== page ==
• Like black people calling Romney a cracker after he lost? Yeah… for some reason I don’t think too many white people would be offended by that….

    • I agree with the assertion that ALL forms/colors of racism should be sampled. However, when there’s much apolitical, credible publicity citing groups (not individuals) who were promising to start a race war if Obama was re-elected, then maybe we do have an urgency to know who & where they’re coming from. He is OUR president, for those of us who voted for him, as well as those who did not.

  • What about tweets about killing Romney if he won, or tweets about how Republicans should be kicked out the country, and other similar examples of the lack of tolerance from the left?

    • This left-leaning, Californian has no clue who or where you heard anyone “from the left” tweeting about killing Romney, or that Republicans should be kicked out of the country? Do we have strong beliefs? Hell yes. Are we racist and intolerant of those we disagree with? NO. Watch a few hours of MSNBC to get a personal feel of us “leftists.” I find it instructive to watch FOX at times, to know what my political opponents are saying. Education is a great thing; ignorance is not.

  • You need to cross reference it with population density. You’re making the Northeast look more racist than it really is (not saying it’s not racist at all, but it’s not the second most racist region in the country).

  • I made something similar and it’s still up:

    It maps tweets with slurs in them in real time, plotting them on a map.

    I’m not using a data-analysis provider or anything, so my data is just real-time results. I never really tried to capture long-term results.

    • That is fascinating. Judging from the slurtracker, there are more than 3x the number of slurring tweets about homosexuals than about African Americans.

      • That makes us homosexual, non-racists feel real “special.” Who reading these comments doesn’t yet believe that gays are the last minority group lacking fundamental civil rights, exacerbated by too many people who hate – but don’t know – us. All we want are equal rights. We can’t, wouldn’t want if we could, to “convert” anyone. We want young gays to stop committing suicide. Is it okay for gays to die for their country at war, but not be allowed to marry the one they love? I suspect many of those slurs come from fear of the unknown, or personal insecurities.

    • This is really great. I apologize in advance for requesting free stuff from someone on the Internet, but your idea immediately compels me to want to know more (the mark of a good graphic). Does your search include “nigga” as well? Would it be possible for users to add slurs to the list? Again, I’m sorry if I seem unsatisfied with your labors – this is REALLY cool (I like how new tweets kind of bounce up on the map), and I’ll be using it in tandem with the above racist tweets map in my viscomm class today. Thanks!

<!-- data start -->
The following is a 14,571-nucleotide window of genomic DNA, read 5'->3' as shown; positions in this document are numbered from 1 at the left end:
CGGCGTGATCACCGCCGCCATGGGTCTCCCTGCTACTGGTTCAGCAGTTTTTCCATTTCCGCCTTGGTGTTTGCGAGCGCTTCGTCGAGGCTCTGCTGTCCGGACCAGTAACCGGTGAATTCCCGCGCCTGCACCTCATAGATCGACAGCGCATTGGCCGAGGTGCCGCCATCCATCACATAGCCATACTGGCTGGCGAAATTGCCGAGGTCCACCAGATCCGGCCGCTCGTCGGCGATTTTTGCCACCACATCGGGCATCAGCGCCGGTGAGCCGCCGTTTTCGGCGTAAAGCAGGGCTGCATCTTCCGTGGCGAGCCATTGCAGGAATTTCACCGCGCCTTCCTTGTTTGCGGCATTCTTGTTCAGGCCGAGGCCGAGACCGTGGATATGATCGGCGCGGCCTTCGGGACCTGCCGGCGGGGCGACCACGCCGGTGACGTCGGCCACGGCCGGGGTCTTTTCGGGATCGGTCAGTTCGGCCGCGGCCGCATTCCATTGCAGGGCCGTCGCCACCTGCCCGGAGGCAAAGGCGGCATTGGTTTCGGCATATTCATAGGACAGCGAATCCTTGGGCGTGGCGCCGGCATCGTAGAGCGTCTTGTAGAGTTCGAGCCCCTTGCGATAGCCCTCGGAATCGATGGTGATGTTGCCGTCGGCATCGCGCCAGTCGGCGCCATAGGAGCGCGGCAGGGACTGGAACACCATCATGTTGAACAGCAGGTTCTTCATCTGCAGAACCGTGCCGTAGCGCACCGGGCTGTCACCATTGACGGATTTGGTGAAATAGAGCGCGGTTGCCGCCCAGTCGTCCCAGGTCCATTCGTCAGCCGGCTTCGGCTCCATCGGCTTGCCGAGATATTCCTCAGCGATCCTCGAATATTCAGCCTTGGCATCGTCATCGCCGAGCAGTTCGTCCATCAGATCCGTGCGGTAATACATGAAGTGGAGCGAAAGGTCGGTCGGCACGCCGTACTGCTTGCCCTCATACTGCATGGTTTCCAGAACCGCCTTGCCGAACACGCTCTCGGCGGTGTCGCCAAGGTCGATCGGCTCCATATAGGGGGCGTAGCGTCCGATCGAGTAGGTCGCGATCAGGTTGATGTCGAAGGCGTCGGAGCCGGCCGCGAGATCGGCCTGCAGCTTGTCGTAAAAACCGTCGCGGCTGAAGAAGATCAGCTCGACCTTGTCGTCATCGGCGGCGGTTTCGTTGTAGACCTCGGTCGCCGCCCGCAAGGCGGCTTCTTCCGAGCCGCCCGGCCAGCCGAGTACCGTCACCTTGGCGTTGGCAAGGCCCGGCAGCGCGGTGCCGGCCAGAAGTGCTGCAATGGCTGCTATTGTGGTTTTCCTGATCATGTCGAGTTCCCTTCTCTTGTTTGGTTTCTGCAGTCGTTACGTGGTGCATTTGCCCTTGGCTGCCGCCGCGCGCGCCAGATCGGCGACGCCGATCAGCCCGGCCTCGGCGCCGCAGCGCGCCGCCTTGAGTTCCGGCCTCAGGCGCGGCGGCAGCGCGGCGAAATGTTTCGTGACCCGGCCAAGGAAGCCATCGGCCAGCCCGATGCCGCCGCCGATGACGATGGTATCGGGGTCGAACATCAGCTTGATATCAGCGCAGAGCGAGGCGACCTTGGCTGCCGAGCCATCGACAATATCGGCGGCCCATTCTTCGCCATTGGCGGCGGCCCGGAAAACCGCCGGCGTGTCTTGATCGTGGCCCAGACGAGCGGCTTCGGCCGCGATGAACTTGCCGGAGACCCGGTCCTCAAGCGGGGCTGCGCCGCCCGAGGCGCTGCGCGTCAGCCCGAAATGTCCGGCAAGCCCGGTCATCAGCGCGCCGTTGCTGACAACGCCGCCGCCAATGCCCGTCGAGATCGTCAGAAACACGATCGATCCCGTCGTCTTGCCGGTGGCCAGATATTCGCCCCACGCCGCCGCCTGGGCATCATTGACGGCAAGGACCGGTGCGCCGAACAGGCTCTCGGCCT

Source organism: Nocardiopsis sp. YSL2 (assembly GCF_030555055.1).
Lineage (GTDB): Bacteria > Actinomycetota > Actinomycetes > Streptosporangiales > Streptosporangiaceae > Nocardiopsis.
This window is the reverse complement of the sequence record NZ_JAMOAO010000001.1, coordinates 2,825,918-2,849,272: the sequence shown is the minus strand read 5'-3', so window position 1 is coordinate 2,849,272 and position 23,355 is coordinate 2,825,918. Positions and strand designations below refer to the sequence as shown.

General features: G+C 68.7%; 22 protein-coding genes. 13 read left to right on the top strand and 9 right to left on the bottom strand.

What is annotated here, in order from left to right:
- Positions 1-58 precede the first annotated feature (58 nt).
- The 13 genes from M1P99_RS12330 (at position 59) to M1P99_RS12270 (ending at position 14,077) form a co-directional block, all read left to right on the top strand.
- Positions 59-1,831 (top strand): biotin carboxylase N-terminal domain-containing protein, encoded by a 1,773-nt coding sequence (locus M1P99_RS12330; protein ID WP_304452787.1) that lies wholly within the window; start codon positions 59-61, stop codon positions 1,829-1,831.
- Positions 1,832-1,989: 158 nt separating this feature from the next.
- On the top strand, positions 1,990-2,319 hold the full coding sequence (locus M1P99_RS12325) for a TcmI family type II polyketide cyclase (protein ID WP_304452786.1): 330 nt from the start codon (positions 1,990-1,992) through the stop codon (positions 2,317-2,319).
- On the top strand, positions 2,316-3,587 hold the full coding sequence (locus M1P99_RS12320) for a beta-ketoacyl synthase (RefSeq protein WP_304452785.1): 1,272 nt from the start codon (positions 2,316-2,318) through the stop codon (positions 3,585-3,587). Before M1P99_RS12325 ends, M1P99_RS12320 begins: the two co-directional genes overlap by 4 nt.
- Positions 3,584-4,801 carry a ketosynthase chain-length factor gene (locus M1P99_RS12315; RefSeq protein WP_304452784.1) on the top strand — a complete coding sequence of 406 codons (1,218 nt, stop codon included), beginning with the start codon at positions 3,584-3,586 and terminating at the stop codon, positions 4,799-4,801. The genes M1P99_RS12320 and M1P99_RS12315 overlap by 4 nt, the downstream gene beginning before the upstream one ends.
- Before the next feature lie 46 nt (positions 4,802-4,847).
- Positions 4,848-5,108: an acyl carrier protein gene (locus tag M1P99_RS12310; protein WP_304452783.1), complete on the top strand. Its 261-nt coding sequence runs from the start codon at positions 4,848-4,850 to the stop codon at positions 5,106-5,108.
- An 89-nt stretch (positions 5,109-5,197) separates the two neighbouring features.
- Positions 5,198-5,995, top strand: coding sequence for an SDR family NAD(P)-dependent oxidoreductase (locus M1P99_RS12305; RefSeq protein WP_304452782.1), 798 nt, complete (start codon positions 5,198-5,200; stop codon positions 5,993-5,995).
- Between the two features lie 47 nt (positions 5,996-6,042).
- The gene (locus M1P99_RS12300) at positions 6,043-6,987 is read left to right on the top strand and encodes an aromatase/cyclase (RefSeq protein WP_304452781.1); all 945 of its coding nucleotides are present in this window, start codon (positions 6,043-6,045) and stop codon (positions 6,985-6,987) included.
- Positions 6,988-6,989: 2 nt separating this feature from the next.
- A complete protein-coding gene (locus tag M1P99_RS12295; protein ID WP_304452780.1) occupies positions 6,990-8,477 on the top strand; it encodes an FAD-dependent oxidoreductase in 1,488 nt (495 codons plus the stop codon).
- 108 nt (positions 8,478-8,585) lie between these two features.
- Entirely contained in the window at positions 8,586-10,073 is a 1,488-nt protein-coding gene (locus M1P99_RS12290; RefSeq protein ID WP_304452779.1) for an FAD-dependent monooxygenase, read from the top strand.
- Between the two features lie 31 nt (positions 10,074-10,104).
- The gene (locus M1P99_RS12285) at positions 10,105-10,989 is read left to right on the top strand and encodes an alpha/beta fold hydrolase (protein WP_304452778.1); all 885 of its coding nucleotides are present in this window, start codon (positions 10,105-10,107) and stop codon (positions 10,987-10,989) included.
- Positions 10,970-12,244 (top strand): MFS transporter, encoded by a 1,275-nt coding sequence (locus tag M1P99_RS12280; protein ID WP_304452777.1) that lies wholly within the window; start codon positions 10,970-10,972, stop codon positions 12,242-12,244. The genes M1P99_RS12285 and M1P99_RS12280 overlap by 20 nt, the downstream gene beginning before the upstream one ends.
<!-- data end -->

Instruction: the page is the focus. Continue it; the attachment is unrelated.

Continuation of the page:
• Hi Bob. I’m glad you like it. I don’t track “nigga” because I felt like 1. the results were overwhelming 2. people aren’t using it in a derogatory way. I could add slurs, yeah, but users cannot at this time. I created a project where you can make a very similar site based on your own search criteria here:

        Good luck in your class.

  • is this where ignorance lives??

  • I can’t believe this project was done (or overseen) by a professor of geography. Rather than trying to find a geospatial relationship between racism (e.g. ANY type of race-based discrimination), the “project” seeks to support an apologist narrative that says, ‘of course, more racist white people’. The environment of academia won’t support objective questioning and research that may (or may not) suggest there would be more racist ‘tweets’ coming from an African-American, Latino, etc., demographic. Rather than creating legitimate inquisition into racism, this “study” seeks only to reinforce the environment of the academy that seeks to condemn whites as racist and bigoted under the banner of diversity and inclusion.

  • Chrissy Tan December 4, 2012 at 7:13 am

    Asians seldom toss out remarks good or bad.

  • subject matter is interesting but mapping raw number using choropleth technique is completely innapropriate and detracts from the point you are presumable trying to make. Try normalising your data first.